50/50

First Hit: A surprisingly good and well thought-out film.

I’ve stated this before that I’m not a Seth Rogan fan. Here he plays the same person, himself, but this time it fits.

Seth, as Kyle, is the best friend of Adam (played Joseph Gordon-Levitt) who discovers he has cancer. He is an obnoxious friend but he is also caring in all the ways Adam's girlfriend Rachel (played by Bryce Dallas Howard) cannot be. Rachel makes an attempt to move in with Adam and assist him with this battle, but as time goes by she learns that this isn’t within her wheelhouse.

Kyle dislikes Rachel and gladly catches her having an affair and tells Adam. Rachel gets appropriately kicked out of Adam’s house. Kyle does everything he knows how to do to assist Adam through this trying time, even reading books on how to be supportive of a dying friend. He drives him to and from doctor's appointments along with trying to get himself and Adam laid using cancer as the excuse/reason.

For additional support Adam gets assigned a therapist named Katherine (played by Anna Kendrick) who is very young therapist that tries to assist Adam with his denied emotional struggle. These are the major players in this film about what happens to relationships, families, and friends when someone gets this news.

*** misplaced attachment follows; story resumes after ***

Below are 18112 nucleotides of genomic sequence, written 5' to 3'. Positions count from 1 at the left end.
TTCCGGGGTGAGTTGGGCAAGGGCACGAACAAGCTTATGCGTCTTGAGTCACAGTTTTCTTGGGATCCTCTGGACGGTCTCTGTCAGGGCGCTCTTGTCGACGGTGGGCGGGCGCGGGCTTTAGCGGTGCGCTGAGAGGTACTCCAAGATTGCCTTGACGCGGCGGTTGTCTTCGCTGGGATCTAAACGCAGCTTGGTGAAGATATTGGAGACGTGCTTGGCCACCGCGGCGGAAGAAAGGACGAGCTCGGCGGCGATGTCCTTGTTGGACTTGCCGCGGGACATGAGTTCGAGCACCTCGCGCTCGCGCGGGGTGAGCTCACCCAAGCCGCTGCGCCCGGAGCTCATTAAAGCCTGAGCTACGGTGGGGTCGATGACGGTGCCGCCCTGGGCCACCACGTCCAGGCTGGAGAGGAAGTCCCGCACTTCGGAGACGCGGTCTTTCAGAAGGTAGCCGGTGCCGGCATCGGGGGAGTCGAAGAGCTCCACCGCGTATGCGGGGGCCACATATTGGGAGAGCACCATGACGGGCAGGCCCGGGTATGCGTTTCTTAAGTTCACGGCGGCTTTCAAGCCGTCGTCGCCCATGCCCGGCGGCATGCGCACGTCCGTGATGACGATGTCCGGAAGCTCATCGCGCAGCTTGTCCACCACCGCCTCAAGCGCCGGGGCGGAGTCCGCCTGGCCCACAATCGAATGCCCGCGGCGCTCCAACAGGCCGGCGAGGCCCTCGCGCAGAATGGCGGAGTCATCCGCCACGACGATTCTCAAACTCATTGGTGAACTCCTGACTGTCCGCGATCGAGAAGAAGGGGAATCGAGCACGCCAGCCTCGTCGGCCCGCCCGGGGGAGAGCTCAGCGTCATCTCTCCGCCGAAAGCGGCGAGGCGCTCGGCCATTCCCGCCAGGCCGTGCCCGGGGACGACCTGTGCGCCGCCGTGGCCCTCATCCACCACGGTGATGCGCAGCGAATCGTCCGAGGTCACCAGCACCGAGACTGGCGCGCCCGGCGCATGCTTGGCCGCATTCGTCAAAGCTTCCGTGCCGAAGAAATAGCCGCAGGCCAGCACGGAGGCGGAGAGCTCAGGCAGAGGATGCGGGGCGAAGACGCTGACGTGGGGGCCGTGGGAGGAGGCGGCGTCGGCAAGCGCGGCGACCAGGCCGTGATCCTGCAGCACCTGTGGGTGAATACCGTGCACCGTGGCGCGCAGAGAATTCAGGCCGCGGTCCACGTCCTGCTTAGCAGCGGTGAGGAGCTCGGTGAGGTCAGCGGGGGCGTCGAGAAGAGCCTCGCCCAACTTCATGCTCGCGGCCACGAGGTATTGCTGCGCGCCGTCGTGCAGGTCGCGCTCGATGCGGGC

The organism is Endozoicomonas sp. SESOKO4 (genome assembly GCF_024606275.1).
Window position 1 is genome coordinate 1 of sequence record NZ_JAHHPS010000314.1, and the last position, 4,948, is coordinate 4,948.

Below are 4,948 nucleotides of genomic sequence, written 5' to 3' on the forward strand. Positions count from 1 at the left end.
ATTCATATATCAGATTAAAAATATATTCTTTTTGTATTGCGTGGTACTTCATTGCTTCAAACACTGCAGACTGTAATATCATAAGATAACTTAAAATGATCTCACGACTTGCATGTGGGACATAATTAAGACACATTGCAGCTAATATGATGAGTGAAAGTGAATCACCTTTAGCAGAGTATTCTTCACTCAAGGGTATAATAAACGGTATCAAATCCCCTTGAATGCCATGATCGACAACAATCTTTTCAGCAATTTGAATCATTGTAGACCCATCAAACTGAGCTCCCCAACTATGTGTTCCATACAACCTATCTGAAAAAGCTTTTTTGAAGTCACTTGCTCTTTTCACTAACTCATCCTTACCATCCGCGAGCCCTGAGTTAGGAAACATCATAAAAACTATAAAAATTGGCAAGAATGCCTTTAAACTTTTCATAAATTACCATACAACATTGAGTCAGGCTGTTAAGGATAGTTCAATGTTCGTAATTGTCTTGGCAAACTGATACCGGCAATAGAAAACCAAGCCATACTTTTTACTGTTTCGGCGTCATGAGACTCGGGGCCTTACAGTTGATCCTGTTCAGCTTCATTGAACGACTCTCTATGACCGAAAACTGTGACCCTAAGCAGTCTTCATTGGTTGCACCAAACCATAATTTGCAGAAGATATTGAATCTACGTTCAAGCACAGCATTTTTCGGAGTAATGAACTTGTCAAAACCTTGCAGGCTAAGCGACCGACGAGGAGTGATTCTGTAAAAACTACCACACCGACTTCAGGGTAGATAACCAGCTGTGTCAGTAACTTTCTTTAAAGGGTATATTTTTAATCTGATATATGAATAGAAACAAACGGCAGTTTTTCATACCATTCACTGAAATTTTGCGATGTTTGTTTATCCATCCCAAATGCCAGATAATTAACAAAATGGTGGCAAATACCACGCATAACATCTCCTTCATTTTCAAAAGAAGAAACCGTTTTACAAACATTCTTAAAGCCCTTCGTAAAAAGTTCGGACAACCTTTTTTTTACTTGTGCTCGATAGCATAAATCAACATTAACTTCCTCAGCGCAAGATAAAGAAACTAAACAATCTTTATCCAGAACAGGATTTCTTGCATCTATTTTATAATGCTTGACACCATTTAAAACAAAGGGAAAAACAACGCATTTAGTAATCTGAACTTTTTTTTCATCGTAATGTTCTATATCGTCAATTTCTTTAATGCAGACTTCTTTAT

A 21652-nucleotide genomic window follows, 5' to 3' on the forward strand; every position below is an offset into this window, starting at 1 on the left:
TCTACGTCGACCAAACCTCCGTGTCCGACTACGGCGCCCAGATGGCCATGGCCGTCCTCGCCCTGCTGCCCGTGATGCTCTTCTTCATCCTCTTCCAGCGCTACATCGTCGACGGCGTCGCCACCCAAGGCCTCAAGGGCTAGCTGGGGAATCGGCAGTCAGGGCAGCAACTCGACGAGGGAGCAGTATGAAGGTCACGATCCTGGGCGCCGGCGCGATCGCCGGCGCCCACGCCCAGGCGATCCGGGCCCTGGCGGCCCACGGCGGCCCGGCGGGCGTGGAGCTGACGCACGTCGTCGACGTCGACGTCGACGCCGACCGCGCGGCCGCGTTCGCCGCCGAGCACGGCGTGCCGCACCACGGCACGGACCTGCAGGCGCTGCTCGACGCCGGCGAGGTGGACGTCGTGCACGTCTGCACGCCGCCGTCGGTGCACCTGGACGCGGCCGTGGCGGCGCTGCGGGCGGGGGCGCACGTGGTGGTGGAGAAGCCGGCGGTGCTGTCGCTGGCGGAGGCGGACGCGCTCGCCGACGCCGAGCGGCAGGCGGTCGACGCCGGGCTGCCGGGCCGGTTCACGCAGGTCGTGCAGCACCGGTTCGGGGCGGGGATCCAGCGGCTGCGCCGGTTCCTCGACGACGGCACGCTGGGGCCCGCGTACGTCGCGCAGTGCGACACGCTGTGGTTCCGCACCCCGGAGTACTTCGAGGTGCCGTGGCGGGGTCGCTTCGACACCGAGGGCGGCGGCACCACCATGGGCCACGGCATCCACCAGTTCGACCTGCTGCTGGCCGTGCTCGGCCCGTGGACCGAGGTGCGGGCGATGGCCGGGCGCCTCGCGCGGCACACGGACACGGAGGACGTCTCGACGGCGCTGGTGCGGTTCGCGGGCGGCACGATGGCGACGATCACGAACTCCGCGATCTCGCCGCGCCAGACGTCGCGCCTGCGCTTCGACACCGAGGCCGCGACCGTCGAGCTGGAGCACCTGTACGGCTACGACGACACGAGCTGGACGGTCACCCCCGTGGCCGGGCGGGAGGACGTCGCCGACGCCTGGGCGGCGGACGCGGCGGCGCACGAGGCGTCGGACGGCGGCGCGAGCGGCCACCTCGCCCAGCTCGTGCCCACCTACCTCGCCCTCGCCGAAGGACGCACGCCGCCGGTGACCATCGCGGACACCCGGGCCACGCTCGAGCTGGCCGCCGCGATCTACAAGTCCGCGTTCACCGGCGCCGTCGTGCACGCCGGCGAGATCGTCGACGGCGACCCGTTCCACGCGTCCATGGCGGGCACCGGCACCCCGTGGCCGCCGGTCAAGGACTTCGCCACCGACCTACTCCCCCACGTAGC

Not all things are covered in this film, but the important ones are brought forth. There is the denial, fear, and acceptance which gets expressed for everyone at some level. The strength of this film is in Gordon-Levitt’s ability to be with this character.

This film doesn’t break any new ground on the subject, but it does bring a well told thoughtful story.

Gordon-Levitt was very good as the guy who always settled for second best learning how to accept life more fully. Rogan was really good as the obnoxious friend who has a heart and does what he knows how to do to be there for his friend. Howard is elusively perfect as the girl who wants to do good but has one foot out the door and is un-thoughtful towards Adam. Kendrick is a lot like her other major role in “Up In The Air” as a smart but lacking experience and street savvy person that does learn by the end of the film. Will Reiser wrote a strong script. Jonathan Levine did a credible job of directing this story.

Overall: This was a very watchable and thoughtful film.